United drawing at Filbert Street in September 1986
United were drawn against Southampton for the 3rd round of the League Cup and six weeks after beating them 5-1 at Old Trafford, drew 0-0 meaning a replay at the Dell. Just over a week later, Southampton beat United 4-1 to knock United out of the league cup in what was Atkinsons’ last match as United manager.
Ron Atkinson’s last match as manager at The Dell
We’ve since learned that Bobby Charlton sounded Alex Ferguson out about the United managers job at 1986 World Cup in Mexico whilst he was there as Scotlands’ caretaker manager.
Alex Ferguson who’d nearly become Tottenham Hotspur manager when Keith Burkenshaw resigned in 1985, had been a phonemenal success in Scotland as Aberdeen manager and he had a clause in his Aberdeen contract that if Manchester United expressed an interest in him, he could talk to them. The talks which ended up in Ferguson becoming United manager were conducted in such a clandestine way as to bless a novel by Ian Fleming. On the 5th of November 1986, Ron Atkinson was dismissed as Uniteds’ manager, he walked away with a dignity which Tommy Docherty would’ve done well to witness and emulate. The following day, Alex Ferguson was announced as Uniteds’ new manager. He had two days to prepare for his first match against Oxford United at the Manor Ground. United lost 2-0 to Oxford, Ferguson claimed later that the enormity of what he’d taken on became apparent that day.
United lose 2-0 at the Manor Ground on the 8th November 1986. Alex Ferguson’s first match in charge
Following a goalless draw at Carrow Road, United won for the first time under Alex Ferguson when Johnny Sivabeck scored against Queens Park Rangers in a 1-0 win two weeks after he took over the reigns. Following a 1-0 defeat to newly promoted Wimbledon and two consecutive 3-3 draws against Spurs and Aston Villa, United went to Anfield to play the previous seasons double winners, Liverpool. If there was one game United didn’t need at this moment it was to be playing away to a Liverpool team whom in my opinion, at that time, would’ve given any team in the world a good game. As per usual in this fixture during the 1980s, Norman Whiteside upset the scousers and the form book whilst delighting the bookmakers to give United an unexpected win and as an added bonus, incur the wrath of the legendary John Peel on Radio 1. United only won one away league game all season, it would be typical that of all the places to get that win, it would be Anfield where it happened. Everything that symbolised United during that era occurred the following day when United lost at home to a Norwich City who in those days, were no mugs, but they shouldn’t have been beating United at Old Trafford.
Norman Whiteside scores the winner at Anfield on Boxing Day 1986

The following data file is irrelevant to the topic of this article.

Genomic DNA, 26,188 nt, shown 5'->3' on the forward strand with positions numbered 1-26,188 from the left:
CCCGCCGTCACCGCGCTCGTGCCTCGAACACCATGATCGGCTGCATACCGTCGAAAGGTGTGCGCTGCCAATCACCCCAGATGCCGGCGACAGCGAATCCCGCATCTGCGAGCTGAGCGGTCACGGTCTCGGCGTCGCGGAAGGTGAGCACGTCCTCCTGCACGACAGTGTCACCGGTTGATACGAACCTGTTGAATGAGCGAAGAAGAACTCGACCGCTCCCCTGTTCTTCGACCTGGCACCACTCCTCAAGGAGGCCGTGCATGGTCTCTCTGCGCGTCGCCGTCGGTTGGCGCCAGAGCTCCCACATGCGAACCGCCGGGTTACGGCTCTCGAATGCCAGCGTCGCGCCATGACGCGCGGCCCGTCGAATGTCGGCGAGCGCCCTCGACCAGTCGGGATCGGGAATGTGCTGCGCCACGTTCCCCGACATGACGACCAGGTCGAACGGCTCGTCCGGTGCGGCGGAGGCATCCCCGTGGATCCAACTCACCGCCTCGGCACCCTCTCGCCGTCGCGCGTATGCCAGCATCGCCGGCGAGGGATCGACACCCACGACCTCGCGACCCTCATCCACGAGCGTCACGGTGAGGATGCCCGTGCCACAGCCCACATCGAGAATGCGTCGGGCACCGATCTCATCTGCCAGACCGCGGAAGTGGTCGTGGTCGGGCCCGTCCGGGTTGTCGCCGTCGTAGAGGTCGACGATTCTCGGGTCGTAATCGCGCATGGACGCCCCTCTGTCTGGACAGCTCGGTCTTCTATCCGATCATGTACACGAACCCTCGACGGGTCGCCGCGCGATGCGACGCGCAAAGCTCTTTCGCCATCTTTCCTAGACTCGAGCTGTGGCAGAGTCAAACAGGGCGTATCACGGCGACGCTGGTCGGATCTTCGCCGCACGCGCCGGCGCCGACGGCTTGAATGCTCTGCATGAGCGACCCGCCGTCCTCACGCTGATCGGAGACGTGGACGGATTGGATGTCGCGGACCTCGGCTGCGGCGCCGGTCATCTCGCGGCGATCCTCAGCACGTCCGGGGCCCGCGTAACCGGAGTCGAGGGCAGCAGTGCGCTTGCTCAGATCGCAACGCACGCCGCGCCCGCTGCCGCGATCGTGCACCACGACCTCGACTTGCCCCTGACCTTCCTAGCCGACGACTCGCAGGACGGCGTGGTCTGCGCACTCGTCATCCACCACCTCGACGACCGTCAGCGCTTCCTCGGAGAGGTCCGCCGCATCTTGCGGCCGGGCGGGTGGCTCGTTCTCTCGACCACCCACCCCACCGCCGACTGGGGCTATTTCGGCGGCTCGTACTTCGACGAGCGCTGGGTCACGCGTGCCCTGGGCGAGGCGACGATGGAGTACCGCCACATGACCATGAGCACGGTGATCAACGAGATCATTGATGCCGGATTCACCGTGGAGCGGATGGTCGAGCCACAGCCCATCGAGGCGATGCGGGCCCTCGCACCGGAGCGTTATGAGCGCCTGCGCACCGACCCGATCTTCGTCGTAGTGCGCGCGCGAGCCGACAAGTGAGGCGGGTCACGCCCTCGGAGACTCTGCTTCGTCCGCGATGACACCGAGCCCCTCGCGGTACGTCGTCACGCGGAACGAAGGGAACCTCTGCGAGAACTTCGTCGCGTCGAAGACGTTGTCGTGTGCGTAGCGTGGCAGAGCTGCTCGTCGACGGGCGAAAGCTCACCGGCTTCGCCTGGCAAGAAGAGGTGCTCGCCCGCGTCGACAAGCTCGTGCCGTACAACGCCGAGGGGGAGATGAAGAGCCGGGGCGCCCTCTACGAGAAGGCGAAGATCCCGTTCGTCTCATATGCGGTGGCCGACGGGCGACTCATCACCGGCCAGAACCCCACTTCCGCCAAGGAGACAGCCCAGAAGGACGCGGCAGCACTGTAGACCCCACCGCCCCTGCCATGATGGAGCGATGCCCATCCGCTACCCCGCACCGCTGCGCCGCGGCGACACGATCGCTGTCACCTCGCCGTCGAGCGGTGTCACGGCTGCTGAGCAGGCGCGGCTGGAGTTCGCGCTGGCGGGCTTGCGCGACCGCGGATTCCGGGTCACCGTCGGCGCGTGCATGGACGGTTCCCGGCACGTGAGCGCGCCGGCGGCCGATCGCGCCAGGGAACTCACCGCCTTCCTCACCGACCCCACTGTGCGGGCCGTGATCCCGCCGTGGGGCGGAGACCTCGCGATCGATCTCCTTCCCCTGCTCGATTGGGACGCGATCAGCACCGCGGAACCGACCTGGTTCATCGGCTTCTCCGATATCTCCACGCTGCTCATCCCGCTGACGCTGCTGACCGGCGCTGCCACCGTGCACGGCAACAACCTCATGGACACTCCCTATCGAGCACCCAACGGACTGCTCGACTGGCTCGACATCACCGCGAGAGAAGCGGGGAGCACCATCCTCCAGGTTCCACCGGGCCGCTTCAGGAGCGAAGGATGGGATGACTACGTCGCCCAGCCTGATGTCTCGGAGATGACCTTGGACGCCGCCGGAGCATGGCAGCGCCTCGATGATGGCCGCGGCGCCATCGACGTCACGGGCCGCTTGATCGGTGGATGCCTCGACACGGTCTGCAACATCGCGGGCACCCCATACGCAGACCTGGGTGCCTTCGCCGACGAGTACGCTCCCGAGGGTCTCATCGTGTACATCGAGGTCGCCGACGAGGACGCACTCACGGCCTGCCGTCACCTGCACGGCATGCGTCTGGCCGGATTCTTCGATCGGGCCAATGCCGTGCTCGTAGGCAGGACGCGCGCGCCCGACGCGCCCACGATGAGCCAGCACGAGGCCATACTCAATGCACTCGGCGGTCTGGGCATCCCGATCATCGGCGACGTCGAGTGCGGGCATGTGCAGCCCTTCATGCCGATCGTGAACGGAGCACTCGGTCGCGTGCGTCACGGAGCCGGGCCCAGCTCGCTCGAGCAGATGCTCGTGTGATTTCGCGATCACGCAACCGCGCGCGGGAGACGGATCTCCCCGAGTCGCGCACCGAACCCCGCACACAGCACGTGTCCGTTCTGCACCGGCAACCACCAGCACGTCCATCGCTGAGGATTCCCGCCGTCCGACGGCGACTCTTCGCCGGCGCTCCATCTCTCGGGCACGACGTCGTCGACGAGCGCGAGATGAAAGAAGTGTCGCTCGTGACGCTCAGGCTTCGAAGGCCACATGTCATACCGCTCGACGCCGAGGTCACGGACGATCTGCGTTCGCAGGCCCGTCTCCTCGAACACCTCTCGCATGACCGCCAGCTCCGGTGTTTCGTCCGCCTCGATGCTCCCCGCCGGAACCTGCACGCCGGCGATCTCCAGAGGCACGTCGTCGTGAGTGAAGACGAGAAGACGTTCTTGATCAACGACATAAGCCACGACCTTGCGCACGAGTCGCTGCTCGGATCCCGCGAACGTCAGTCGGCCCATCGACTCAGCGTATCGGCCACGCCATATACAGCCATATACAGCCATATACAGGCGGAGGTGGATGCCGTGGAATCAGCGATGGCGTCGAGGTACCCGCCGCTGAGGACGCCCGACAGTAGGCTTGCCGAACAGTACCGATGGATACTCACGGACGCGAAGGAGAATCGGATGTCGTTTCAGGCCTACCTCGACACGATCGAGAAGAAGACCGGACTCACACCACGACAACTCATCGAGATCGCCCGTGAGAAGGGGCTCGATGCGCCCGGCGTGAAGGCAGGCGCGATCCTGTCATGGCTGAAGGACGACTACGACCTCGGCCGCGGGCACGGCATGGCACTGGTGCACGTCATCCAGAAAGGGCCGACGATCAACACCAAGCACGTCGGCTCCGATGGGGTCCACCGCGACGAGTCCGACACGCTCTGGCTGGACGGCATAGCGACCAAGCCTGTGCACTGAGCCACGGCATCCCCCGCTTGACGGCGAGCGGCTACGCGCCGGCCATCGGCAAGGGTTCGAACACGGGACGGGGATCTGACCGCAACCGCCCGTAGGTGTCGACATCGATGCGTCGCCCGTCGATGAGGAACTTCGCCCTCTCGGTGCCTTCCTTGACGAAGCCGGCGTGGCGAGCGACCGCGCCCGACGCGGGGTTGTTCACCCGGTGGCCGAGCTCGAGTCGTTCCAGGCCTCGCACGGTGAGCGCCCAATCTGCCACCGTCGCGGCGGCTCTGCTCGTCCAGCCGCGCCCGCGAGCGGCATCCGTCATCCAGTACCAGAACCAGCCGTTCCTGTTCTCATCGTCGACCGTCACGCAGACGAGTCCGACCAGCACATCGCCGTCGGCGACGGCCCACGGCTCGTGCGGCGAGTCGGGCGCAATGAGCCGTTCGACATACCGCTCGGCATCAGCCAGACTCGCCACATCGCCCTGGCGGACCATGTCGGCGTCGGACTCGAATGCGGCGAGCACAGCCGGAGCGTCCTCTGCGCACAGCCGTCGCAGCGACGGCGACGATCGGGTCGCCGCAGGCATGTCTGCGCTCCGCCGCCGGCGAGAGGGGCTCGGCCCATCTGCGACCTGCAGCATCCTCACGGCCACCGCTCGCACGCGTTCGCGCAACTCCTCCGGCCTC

In early February and in a game where Terry Gibson scored his only goal for the reds, United won 2-0 against a title challenging Arsenal side who’d been taken over by George Graham the previous summer. This was the first sign of the steel Ferguson had instilled in the United side. Norman Whiteside wound up Arsenal midfielder Paul Davis and full back Viv Anderson to a frenzy and alongside Bryan Robson, ran the midfield imperiously. It wouldn’t be the last time during Fergusons reign that a match involving United and Arsenal became heated. Ferguson steadied the United side for the rest of the season to achieve mid table safety by March. On Easter Monday, with a last minute goal from Peter Davenport, United completed their first league double over Liverpool since 1969/1970.
United beat Liverpool 1-0 on Easter Monday 1987 with a late goal from Peter Davenport. Look out for Alan Hansen in the run to the goal. “Dreadful defending Des”
United finished the season in 11th place and with a 3-1 win over Aston Villa. In the FA cup, United beat Man City in the third round with a goal by Whiteside before losing to eventual winners, Coventry City in the fourth round. After the start to the season United made, the fans were generally happy with the placing but were hoping on a quick improvement. What United fans didn’t then realise was that the charismatic and likeable Atkinson had left the club in a shambles. In them days, City had a pretty decent youth side and were getting the best kids off the streets of Manchester, Uniteds’ youth side, despite reaching the youth cup final in 1986, losing over two legs to City, was a mess. This along with sorting out the active social lives and bonding sessions that Uniteds best players indulged in was Fergusons overriding priority which came to a head during the hilarious and now infamous interview with Norman Whiteside and Paul McGrath, on Granadas Kick off programme where both of them had clearly had a good day, just prior to an away match at Loftus road. This new policy was implemented much to the chagrin of pub landlords in Hulme, Salford, Altrincham…
United are knocked out of the FA Cup by eventual winners, Coventry City on the January 31st 1987. Look at the state of the pitch…